Coastal Restoration Fund Maneuver Used to Balance Budget
“There’s no one-time money for recurring expenditures in the budget,” Commissioner of Administration Kristy Nichols guaranteed from the start of this year’s budget process. Yet as the House Appropriations Committee worked to modify and approve Governor Jindal’s budget proposal for the upcoming fiscal year, the secret behind “no one-time money” was revealed.
It’s the Coastal Restoration Fund. Appropriations Chairman Jim Fannin says the state is using it “as a bank”.
“We’re not spending any coastal dollars in this,” Fannin told his committee. “All we did was put money into the Coastal Fund as one-time money; take out money in the Coastal as recurring dollars.”
Fannin said this “cleans up” 51-million budget dollars.
“There were available recurring dollars in Coastal, so they were just swapped out,” he explained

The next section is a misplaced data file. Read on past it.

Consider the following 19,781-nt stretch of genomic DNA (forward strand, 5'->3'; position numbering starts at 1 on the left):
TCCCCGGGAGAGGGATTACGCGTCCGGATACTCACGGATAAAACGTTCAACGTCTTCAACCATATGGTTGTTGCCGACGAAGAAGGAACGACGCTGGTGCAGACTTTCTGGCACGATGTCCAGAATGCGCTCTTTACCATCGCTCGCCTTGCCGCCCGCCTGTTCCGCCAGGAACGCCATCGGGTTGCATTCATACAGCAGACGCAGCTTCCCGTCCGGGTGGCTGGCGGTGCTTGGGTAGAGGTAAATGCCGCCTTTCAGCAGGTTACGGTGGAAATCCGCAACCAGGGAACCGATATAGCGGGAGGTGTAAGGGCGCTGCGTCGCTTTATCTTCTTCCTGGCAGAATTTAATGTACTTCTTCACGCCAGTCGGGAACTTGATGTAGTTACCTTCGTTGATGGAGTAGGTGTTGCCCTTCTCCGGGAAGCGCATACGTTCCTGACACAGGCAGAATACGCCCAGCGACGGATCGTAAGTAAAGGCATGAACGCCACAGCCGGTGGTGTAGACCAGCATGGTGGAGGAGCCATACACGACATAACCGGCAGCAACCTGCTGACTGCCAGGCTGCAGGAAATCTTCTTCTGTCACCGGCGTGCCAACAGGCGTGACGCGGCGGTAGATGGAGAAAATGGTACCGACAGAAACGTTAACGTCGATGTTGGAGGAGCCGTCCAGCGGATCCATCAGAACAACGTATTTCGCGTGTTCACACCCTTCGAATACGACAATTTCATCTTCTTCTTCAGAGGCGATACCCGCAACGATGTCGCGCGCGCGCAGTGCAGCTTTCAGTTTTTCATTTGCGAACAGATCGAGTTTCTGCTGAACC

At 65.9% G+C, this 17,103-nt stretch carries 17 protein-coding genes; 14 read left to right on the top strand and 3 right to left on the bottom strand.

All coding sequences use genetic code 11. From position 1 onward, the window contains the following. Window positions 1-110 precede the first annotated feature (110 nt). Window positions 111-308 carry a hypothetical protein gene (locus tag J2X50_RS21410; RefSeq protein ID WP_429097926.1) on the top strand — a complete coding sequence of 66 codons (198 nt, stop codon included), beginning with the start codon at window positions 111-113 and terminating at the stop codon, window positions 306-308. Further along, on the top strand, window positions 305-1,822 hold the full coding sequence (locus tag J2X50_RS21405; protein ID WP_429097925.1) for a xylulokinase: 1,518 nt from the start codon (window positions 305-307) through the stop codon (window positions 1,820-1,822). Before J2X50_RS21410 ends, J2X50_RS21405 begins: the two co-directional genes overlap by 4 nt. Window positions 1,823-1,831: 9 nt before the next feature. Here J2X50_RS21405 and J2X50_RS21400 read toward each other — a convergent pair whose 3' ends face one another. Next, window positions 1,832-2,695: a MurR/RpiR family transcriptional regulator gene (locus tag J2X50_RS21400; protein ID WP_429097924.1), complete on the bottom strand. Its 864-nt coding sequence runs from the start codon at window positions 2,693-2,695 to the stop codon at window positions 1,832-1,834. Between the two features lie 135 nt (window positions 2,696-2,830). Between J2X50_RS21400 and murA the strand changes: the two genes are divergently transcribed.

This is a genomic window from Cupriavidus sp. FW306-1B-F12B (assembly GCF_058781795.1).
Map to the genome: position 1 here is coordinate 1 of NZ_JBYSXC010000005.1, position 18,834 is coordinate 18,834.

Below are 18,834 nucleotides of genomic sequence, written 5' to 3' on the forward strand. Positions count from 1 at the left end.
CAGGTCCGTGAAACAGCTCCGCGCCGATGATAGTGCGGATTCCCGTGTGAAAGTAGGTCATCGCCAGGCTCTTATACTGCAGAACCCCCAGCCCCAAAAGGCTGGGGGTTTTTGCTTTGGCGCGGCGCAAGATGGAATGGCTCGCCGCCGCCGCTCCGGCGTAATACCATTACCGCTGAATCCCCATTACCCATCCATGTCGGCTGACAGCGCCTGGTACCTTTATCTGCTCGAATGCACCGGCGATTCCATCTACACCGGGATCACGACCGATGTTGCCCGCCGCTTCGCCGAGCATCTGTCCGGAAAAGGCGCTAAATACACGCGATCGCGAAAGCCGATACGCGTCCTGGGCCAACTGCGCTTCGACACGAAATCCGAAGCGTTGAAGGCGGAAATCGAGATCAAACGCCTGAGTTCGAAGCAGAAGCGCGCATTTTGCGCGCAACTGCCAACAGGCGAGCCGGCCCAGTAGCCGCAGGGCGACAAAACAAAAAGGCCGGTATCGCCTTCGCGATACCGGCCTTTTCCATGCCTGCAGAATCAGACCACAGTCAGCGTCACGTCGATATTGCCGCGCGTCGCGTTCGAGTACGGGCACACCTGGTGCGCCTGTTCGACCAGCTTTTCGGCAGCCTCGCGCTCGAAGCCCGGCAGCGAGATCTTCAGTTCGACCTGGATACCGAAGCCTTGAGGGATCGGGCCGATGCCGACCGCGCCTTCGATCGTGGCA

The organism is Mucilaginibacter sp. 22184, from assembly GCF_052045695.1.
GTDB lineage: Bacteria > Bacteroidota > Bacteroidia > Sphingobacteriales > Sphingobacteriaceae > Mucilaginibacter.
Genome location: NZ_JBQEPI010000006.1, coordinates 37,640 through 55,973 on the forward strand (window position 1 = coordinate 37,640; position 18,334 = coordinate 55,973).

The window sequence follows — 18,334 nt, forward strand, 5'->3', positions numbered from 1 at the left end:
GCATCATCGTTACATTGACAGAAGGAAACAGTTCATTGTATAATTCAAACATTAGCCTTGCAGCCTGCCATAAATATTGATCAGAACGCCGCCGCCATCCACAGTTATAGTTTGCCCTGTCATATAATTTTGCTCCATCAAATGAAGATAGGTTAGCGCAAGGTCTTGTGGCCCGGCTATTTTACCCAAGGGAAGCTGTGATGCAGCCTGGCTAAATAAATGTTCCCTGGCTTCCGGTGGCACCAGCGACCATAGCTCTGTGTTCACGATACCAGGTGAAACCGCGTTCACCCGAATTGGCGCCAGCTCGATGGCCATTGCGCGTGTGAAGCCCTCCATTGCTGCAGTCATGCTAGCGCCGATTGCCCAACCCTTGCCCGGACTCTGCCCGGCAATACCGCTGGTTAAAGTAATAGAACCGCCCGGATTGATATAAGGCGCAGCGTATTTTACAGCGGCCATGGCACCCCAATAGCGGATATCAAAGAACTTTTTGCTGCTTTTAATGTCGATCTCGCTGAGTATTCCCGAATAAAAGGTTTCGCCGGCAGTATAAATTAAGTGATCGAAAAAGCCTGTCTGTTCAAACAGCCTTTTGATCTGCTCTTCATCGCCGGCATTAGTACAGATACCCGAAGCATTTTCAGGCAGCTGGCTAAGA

Covington Representative John Schroder wasn’t quite sure he had heard right.
“So we’re puttin’ it in, but we’re not spending extra money on the coast?” Schroder asked.
“The money that we’d be putting into Coastal would not be for coastal use,” Fannin said. “It would only be put in to be taken out.”
Schroder wasn’t pleased with using the pass-through maneuver.
“Let’s be perfectly clear. There’s a lot of us in the Legislature who don’t like this practice of putting money in and moving it out,” Schroder said, then asked, “How many years in a row has money been put into the account and taken out?”
The Legislative Fiscal Office looked it up, and said it’s been standard operating procedure for the past six years, throughout Governor Jindal’s entire administration.
Two separate bills—HB 490 by Lake Charles Representative Brett Geymann and HB 1026 by Appropriations Chairman Jim Fannin—would prohibit these types of pass-through maneuvers in the future. Both measures are awaiting action on the House floor.
Meanwhile, the Appropriations Committee approved the budget bill. The full House is set to debate it May 8.